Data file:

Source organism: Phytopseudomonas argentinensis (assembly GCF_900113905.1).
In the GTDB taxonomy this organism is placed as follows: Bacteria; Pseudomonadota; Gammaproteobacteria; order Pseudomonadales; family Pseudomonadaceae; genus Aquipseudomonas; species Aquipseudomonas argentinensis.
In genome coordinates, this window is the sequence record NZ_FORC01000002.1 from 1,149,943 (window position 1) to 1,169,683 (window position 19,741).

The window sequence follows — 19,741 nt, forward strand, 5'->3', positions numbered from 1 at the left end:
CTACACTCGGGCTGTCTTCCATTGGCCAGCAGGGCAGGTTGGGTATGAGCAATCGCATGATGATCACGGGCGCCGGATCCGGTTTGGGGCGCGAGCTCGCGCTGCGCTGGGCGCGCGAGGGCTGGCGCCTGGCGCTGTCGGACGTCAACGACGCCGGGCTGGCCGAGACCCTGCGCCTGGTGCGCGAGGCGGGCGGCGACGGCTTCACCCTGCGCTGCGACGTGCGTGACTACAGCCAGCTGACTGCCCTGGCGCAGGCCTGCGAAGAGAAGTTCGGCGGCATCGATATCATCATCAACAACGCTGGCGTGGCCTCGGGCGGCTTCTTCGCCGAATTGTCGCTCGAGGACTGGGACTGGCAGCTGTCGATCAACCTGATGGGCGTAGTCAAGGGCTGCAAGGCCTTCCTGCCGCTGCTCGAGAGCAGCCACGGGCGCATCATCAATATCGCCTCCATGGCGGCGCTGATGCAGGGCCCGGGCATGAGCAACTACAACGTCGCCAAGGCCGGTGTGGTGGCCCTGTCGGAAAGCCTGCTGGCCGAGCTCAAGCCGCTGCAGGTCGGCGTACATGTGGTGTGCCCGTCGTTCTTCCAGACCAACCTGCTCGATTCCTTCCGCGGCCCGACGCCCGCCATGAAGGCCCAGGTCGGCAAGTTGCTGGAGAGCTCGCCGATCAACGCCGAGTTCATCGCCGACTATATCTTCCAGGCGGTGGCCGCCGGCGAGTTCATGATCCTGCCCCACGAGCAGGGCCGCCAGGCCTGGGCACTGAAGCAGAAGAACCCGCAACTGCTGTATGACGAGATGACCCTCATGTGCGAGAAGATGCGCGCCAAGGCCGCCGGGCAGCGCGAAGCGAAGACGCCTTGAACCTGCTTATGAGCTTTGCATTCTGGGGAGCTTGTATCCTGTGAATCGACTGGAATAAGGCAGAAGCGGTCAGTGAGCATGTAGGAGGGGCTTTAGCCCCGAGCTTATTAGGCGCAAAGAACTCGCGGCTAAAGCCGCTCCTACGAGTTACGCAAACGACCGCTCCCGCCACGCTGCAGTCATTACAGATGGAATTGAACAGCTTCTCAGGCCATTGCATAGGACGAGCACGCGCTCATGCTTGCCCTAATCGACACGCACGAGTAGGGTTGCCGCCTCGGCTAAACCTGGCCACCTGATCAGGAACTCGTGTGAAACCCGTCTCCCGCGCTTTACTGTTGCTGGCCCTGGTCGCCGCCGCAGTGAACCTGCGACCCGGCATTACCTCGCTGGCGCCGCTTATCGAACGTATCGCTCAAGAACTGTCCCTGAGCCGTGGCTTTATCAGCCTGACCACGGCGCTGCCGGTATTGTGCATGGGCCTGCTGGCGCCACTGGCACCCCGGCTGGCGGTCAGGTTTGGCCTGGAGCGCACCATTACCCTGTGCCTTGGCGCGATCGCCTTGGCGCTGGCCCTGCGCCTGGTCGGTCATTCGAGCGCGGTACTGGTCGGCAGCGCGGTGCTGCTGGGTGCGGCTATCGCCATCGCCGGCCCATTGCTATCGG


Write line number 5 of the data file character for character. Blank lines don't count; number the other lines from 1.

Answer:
CTACACTCGGGCTGTCTTCCATTGGCCAGCAGGGCAGGTTGGGTATGAGCAATCGCATGATGATCACGGGCGCCGGATCCGGTTTGGGGCGCGAGCTCGCGCTGCGCTGGGCGCGCGAGGGCTGGCGCCTGGCGCTGTCGGACGTCAACGACGCCGGGCTGGCCGAGACCCTGCGCCTGGTGCGCGAGGCGGGCGGCGACGGCTTCACCCTGCGCTGCGACGTGCGTGACTACAGCCAGCTGACTGCCCTGGCGCAGGCCTGCGAAGAGAAGTTCGGCGGCATCGATATCATCATCAACAACGCTGGCGTGGCCTCGGGCGGCTTCTTCGCCGAATTGTCGCTCGAGGACTGGGACTGGCAGCTGTCGATCAACCTGATGGGCGTAGTCAAGGGCTGCAAGGCCTTCCTGCCGCTGCTCGAGAGCAGCCACGGGCGCATCATCAATATCGCCTCCATGGCGGCGCTGATGCAGGGCCCGGGCATGAGCAACTACAACGTCGCCAAGGCCGGTGTGGTGGCCCTGTCGGAAAGCCTGCTGGCCGAGCTCAAGCCGCTGCAGGTCGGCGTACATGTGGTGTGCCCGTCGTTCTTCCAGACCAACCTGCTCGATTCCTTCCGCGGCCCGACGCCCGCCATGAAGGCCCAGGTCGGCAAGTTGCTGGAGAGCTCGCCGATCAACGCCGAGTTCATCGCCGACTATATCTTCCAGGCGGTGGCCGCCGGCGAGTTCATGATCCTGCCCCACGAGCAGGGCCGCCAGGCCTGGGCACTGAAGCAGAAGAACCCGCAACTGCTGTATGACGAGATGACCCTCATGTGCGAGAAGATGCGCGCCAAGGCCGCCGGGCAGCGCGAAGCGAAGACGCCTTGAACCTGCTTATGAGCTTTGCATTCTGGGGAGCTTGTATCCTGTGAATCGACTGGAATAAGGCAGAAGCGGTCAGTGAGCATGTAGGAGGGGCTTTAGCCCCGAGCTTATTAGGCGCAAAGAACTCGCGGCTAAAGCCGCTCCTACGAGTTACGCAAACGACCGCTCCCGCCACGCTGCAGTCATTACAGATGGAATTGAACAGCTTCTCAGGCCATTGCATAGGACGAGCACGCGCTCATGCTTGCCCTAATCGACACGCACGAGTAGGGTTGCCGCCTCGGCTAAACCTGGCCACCTGATCAGGAACTCGTGTGAAACCCGTCTCCCGCGCTTTACTGTTGCTGGCCCTGGTCGCCGCCGCAGTGAACCTGCGACCCGGCATTACCTCGCTGGCGCCGCTTATCGAACGTATCGCTCAAGAACTGTCCCTGAGCCGTGGCTTTATCAGCCTGACCACGGCGCTGCCGGTATTGTGCATGGGCCTGCTGGCGCCACTGGCACCCCGGCTGGCGGTCAGGTTTGGCCTGGAGCGCACCATTACCCTGTGCCTTGGCGCGATCGCCTTGGCGCTGGCCCTGCGCCTGGTCGGTCATTCGAGCGCGGTACTGGTCGGCAGCGCGGTGCTGCTGGGTGCGGCTATCGCCATCGCCGGCCCATTGCTATCGG